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Collection highlights
Workshop of Pieter Brueghel the Younger (1564–1638) The paintings Bridal Procession on the Way to Church and Presentation of Offerings, which were completed in the workshop of Pieter Brueghel the Younger, are part of a peasant wedding series, which was traditionally comprised of six works. The traditional series covered the following events: the bridal procession on the way to church, the groom’s procession on the way to church, the presentation of offerings, the wedding festivities, the blessing of the marital bed (by the village priest) and, finally, the everyday life of the married couple. The most important part of the whole wedding – the church ceremony – was never depicted. The newly-weds were usually presented with household items and smaller pieces of furniture, such as jugs, bowls, baskets, a spinning wheel, chairs, a chamber pot, a baby’s pot or a crib. The crib was a traditional gift, indicating the community’s expectations for the marriage, that is, progeny. The painting also protests the custom of taking money from wedding guests, which was officially forbidden in the Low Countries in the 17th century. On the table in front of the bride, there is a plate with monetary donations from the guests. Exact sums are written down by a respectably dressed older man on the bride’s right hand; his task is difficult to determine, as later changes to the painting have covered his pen and paper.

Pieter Breughel II ateljee
Presentation of Gifts

 
Title: Presentation of Gifts
Date: Ca 1630
Technique:
Material:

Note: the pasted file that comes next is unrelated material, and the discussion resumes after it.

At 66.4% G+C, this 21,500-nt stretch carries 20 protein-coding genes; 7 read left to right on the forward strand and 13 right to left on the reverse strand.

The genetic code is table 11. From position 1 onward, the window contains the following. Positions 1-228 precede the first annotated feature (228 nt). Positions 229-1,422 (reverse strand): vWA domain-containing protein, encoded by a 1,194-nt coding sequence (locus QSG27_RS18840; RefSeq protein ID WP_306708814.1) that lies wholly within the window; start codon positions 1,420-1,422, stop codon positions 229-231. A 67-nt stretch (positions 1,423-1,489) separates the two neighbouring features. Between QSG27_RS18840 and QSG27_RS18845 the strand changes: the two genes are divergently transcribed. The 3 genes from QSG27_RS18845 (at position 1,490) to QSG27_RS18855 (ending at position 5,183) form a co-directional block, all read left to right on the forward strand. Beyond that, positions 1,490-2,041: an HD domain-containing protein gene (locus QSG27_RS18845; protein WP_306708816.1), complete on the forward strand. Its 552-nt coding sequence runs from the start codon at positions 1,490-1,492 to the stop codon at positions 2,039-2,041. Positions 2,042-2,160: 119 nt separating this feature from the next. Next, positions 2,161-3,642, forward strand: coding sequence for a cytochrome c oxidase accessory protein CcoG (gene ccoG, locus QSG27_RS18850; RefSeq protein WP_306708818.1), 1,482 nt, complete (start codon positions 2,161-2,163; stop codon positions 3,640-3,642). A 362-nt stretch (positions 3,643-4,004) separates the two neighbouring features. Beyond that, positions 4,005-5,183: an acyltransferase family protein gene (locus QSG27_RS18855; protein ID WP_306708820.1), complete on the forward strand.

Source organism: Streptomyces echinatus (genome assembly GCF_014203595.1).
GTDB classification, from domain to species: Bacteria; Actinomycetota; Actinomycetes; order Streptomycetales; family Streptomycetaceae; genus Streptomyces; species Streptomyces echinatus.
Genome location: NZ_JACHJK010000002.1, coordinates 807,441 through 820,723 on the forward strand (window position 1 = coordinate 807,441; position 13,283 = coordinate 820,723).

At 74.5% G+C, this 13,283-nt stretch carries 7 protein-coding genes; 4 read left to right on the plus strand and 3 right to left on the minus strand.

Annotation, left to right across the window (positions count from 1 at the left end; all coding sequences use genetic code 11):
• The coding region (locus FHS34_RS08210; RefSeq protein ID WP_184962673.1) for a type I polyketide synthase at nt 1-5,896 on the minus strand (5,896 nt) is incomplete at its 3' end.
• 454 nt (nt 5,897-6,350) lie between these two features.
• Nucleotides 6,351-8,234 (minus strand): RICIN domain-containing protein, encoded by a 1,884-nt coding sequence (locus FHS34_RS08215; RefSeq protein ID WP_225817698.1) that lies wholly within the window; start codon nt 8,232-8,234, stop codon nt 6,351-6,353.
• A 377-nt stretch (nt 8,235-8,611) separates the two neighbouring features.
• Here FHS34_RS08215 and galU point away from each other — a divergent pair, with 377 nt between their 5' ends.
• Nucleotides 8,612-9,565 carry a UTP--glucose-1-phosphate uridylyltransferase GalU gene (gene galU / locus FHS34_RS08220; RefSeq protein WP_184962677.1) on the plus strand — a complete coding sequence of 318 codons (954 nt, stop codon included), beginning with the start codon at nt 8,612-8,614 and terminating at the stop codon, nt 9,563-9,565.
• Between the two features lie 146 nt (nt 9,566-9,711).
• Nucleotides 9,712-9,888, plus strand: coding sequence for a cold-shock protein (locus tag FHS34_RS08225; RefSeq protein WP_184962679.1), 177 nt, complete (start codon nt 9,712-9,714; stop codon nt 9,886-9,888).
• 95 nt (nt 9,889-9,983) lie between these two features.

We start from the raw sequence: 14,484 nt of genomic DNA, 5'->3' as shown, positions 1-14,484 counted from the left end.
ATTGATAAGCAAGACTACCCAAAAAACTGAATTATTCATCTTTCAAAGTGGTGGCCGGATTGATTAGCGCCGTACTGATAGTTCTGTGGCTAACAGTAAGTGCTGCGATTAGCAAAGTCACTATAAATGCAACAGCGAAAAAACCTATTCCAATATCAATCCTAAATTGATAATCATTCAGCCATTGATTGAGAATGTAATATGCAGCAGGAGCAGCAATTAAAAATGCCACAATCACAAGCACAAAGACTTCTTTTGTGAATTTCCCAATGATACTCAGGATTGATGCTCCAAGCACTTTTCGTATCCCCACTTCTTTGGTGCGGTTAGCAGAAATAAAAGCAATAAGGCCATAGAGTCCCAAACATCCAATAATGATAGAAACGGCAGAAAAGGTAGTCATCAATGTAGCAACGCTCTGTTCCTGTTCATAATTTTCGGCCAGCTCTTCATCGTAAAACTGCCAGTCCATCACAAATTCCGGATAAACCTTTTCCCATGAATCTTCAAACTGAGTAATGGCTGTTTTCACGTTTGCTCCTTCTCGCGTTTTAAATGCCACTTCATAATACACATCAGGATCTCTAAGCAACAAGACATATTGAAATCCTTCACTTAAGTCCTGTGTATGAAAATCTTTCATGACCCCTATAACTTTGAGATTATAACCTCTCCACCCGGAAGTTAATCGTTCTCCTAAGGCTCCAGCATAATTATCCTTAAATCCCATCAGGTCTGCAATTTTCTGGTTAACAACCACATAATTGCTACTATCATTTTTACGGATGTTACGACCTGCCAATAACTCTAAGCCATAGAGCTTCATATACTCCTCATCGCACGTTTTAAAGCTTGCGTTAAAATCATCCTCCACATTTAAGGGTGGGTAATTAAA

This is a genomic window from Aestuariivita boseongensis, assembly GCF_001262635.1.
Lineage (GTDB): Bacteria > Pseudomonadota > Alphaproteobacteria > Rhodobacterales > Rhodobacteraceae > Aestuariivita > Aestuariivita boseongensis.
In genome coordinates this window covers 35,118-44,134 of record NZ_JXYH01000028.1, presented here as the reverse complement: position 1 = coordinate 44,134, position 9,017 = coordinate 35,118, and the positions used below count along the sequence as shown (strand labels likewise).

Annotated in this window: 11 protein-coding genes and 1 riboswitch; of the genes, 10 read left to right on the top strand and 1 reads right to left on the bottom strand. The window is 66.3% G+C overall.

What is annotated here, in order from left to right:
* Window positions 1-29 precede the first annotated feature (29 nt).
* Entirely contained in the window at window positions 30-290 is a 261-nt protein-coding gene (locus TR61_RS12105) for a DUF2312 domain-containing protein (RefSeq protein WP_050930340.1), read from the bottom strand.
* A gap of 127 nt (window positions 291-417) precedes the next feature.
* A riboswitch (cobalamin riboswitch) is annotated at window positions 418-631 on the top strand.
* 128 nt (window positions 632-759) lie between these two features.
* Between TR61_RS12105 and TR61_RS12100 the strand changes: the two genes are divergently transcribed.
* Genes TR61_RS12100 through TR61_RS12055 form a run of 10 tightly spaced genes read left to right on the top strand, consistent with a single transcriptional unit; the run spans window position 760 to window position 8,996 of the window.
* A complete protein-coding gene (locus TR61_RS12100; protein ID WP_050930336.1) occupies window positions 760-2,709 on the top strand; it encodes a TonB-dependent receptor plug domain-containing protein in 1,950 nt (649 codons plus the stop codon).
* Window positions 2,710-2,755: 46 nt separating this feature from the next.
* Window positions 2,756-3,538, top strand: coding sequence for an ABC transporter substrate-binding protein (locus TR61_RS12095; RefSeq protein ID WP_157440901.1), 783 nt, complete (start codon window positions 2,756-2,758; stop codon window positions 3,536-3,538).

oil
wood
Height (cm): 26.5
Width (cm): 37.4
Description: Workshop of Pieter Brueghel the Younger (1564–1638)
The paintings Bridal Procession on the Way to Church and Presentation of Offerings, which were completed in the workshop of Pieter Brueghel the Younger, are part of a peasant wedding series, which was traditionally comprised of six works. The traditional series covered the following events: the bridal procession on the way to church, the groom’s procession on the way to church, the presentation of offerings, the wedding festivities, the blessing of the marital bed (by the village priest) and, finally, the everyday life of the married couple. The most important part of the whole wedding – the church ceremony – was never depicted.
The newly-weds were usually presented with household items and smaller pieces of furniture, such as jugs, bowls, baskets, a spinning wheel, chairs, a chamber pot, a baby’s pot or a crib. The crib was a traditional gift, indicating the community’s expectations for the marriage, that is, progeny. The painting also protests the custom of taking money from wedding guests, which was officially forbidden in the Low Countries in the 17th century. On the table in front of the bride, there is a plate with monetary donations from the guests. Exact sums are written down by a respectably dressed older man on the bride’s right hand; his task is difficult to determine, as later changes to the painting have covered his pen and paper.
Related categories: Foreign Art
Copyright notice: Art Museum of Estonia
AME collection: Foreign paintings collection
Collection number: VM 2
Accretion number: EKM j 153:2
Muis reference http://muis.ee/museaalView/98915
File info: Source type: digital photography
File type: TIF
File size: 58.94MB
Resolution: 5476*3760px @ 300dpi
 
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